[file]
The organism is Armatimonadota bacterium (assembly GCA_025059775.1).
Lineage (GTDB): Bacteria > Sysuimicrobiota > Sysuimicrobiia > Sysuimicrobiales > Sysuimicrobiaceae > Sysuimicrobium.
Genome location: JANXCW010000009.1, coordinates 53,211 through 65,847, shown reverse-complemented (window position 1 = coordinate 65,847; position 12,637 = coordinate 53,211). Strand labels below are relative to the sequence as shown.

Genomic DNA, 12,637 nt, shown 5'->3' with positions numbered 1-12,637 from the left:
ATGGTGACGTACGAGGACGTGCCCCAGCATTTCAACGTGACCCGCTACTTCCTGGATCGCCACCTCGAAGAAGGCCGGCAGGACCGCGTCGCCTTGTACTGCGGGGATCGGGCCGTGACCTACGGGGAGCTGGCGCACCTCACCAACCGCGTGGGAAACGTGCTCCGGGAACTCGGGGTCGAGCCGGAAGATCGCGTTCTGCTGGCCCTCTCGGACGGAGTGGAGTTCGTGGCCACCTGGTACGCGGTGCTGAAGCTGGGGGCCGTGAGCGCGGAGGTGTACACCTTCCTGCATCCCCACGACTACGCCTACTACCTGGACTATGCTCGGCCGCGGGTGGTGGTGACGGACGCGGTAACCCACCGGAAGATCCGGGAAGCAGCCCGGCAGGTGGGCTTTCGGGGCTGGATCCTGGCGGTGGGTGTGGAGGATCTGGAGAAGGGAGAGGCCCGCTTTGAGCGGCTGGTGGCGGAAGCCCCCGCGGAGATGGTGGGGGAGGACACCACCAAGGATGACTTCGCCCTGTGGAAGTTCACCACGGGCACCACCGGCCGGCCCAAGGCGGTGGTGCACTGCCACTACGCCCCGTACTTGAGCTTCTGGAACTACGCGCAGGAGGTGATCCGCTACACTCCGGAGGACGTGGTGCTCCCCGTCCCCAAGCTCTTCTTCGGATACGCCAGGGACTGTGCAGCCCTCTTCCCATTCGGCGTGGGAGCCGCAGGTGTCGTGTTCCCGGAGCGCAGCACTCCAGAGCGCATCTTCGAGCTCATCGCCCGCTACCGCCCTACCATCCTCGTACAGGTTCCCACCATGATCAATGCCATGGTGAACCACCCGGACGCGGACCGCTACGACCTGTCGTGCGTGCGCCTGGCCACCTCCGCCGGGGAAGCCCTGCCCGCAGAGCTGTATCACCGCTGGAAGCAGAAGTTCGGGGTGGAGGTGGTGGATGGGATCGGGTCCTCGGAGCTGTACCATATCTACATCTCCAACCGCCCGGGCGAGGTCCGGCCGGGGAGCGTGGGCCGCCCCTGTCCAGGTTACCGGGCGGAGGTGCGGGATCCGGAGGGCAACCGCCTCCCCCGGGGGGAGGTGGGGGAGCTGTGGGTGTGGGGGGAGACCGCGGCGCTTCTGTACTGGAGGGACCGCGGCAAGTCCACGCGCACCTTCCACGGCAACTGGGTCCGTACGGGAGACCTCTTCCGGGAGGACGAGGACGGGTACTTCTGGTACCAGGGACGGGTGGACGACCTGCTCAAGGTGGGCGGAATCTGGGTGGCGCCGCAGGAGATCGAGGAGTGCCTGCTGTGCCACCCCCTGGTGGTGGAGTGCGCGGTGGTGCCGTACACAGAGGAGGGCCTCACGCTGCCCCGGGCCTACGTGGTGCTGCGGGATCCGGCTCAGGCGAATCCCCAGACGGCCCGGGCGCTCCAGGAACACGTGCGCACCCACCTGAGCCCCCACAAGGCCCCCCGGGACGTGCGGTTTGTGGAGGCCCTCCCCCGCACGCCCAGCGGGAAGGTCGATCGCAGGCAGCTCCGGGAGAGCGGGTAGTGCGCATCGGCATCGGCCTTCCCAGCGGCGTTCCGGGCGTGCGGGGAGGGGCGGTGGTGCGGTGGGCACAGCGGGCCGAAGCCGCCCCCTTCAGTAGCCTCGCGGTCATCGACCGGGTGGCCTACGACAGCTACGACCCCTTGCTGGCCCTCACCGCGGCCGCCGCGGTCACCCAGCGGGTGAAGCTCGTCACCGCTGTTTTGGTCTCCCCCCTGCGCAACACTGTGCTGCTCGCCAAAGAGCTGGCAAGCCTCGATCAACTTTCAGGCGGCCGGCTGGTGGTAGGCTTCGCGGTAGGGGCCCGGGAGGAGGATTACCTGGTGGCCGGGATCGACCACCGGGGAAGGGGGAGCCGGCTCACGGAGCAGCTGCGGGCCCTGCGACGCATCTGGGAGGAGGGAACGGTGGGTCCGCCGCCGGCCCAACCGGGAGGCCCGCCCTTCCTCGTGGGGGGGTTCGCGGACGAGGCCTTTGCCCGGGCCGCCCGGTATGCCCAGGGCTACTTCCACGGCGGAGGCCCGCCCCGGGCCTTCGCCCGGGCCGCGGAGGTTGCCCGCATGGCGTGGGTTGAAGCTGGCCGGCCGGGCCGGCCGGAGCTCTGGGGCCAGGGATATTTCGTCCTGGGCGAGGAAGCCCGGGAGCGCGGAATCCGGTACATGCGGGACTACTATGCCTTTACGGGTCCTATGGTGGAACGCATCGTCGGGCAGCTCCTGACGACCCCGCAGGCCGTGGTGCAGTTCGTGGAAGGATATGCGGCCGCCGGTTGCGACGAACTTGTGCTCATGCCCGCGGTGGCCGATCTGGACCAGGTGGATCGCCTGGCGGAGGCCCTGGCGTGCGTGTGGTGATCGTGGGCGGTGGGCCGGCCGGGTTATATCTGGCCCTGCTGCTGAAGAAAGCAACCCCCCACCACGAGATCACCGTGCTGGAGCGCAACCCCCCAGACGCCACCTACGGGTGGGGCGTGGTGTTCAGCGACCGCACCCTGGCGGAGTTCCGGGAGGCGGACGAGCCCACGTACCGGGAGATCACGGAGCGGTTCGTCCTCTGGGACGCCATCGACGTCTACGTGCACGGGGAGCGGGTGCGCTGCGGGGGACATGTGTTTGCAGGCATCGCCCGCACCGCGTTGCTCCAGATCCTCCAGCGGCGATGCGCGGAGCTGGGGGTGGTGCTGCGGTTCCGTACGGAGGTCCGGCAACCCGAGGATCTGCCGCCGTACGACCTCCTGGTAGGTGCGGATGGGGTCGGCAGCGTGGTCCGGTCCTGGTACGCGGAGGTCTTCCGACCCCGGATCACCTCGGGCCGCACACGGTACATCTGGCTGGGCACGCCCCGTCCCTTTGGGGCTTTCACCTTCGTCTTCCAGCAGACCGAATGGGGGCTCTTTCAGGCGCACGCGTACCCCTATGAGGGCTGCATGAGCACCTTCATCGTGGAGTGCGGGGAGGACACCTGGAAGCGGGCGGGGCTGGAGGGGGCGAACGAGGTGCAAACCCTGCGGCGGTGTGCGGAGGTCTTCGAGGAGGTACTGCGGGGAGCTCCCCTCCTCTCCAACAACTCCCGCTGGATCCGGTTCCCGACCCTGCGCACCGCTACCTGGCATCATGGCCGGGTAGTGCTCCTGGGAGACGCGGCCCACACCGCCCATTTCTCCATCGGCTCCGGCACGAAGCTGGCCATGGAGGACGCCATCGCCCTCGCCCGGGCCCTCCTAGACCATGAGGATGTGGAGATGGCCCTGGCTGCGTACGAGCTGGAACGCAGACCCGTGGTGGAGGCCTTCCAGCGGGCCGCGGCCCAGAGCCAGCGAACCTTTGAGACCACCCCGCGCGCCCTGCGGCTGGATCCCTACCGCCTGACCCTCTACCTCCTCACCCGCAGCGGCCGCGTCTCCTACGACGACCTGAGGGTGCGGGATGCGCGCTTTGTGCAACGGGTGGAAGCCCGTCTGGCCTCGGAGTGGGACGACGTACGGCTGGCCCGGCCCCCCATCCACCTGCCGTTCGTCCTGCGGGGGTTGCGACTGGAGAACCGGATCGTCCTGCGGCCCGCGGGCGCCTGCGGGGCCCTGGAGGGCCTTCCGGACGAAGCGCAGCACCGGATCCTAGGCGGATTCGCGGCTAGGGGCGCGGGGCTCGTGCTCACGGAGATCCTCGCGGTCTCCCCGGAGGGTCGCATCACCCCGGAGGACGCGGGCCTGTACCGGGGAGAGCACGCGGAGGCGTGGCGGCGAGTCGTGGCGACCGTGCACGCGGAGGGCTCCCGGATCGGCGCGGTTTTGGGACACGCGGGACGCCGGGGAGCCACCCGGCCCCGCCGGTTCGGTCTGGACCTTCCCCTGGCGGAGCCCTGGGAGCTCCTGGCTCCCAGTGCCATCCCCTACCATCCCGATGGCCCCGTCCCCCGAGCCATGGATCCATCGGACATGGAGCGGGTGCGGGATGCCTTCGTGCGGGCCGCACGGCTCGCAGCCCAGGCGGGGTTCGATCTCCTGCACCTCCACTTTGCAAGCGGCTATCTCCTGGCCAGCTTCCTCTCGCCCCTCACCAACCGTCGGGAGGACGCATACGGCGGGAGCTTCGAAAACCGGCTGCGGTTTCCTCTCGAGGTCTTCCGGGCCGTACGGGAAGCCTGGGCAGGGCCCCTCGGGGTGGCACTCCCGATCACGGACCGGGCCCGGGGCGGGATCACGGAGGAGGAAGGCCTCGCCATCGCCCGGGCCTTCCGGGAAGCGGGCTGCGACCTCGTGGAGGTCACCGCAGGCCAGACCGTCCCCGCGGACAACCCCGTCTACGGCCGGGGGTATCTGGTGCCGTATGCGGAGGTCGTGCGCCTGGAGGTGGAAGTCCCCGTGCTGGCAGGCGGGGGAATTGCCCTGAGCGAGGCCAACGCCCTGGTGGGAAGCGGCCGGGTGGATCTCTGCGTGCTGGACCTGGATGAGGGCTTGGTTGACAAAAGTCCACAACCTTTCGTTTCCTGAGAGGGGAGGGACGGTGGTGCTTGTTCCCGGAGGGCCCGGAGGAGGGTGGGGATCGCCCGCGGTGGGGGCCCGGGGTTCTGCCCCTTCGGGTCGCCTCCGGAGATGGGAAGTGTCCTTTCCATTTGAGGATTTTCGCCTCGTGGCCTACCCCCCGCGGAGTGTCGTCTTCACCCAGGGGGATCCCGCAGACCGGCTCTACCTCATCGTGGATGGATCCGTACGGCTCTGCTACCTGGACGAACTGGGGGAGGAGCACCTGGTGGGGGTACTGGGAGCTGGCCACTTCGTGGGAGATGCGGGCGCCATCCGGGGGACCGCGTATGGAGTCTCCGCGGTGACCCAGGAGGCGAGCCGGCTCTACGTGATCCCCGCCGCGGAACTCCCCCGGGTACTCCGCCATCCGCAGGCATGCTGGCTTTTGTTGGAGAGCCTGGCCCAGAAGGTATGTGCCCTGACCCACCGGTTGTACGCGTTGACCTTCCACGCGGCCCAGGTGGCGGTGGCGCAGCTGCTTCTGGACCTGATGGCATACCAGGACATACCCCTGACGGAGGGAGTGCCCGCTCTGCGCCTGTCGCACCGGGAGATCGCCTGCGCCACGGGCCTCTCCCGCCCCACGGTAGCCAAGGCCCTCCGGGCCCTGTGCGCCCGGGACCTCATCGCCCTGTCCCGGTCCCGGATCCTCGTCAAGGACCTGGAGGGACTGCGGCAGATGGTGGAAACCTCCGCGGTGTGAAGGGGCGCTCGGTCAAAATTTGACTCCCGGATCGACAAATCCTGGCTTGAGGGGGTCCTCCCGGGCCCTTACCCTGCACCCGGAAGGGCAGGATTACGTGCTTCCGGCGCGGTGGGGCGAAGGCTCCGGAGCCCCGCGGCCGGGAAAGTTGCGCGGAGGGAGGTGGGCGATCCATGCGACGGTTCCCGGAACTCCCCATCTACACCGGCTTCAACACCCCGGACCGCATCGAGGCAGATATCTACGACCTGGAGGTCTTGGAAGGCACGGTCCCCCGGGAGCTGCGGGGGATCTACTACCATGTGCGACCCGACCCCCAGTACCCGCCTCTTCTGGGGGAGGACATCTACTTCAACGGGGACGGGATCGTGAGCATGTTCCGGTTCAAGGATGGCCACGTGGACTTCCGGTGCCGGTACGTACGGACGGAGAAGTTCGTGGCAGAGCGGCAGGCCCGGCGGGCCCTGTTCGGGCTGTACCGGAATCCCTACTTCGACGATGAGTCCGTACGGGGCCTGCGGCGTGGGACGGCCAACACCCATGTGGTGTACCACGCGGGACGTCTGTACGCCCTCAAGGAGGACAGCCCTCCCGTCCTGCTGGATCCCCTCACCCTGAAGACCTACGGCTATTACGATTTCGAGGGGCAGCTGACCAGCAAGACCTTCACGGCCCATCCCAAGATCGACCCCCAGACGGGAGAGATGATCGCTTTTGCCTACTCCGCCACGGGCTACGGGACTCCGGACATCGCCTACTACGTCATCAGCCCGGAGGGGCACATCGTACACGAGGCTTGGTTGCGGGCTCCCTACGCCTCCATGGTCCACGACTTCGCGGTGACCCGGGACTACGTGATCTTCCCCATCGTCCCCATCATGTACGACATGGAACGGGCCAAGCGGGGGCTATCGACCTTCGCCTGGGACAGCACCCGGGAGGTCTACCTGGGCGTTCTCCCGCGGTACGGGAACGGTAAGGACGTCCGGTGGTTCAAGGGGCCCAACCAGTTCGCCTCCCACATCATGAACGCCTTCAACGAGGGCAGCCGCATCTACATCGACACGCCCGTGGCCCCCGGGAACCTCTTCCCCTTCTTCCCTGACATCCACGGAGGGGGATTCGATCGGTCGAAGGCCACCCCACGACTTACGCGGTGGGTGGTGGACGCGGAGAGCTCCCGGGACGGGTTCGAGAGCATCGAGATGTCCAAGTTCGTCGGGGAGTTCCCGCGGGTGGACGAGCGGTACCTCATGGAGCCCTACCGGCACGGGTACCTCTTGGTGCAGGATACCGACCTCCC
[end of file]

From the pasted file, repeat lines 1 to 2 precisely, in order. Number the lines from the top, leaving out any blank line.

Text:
The organism is Armatimonadota bacterium (assembly GCA_025059775.1).
Lineage (GTDB): Bacteria > Sysuimicrobiota > Sysuimicrobiia > Sysuimicrobiales > Sysuimicrobiaceae > Sysuimicrobium.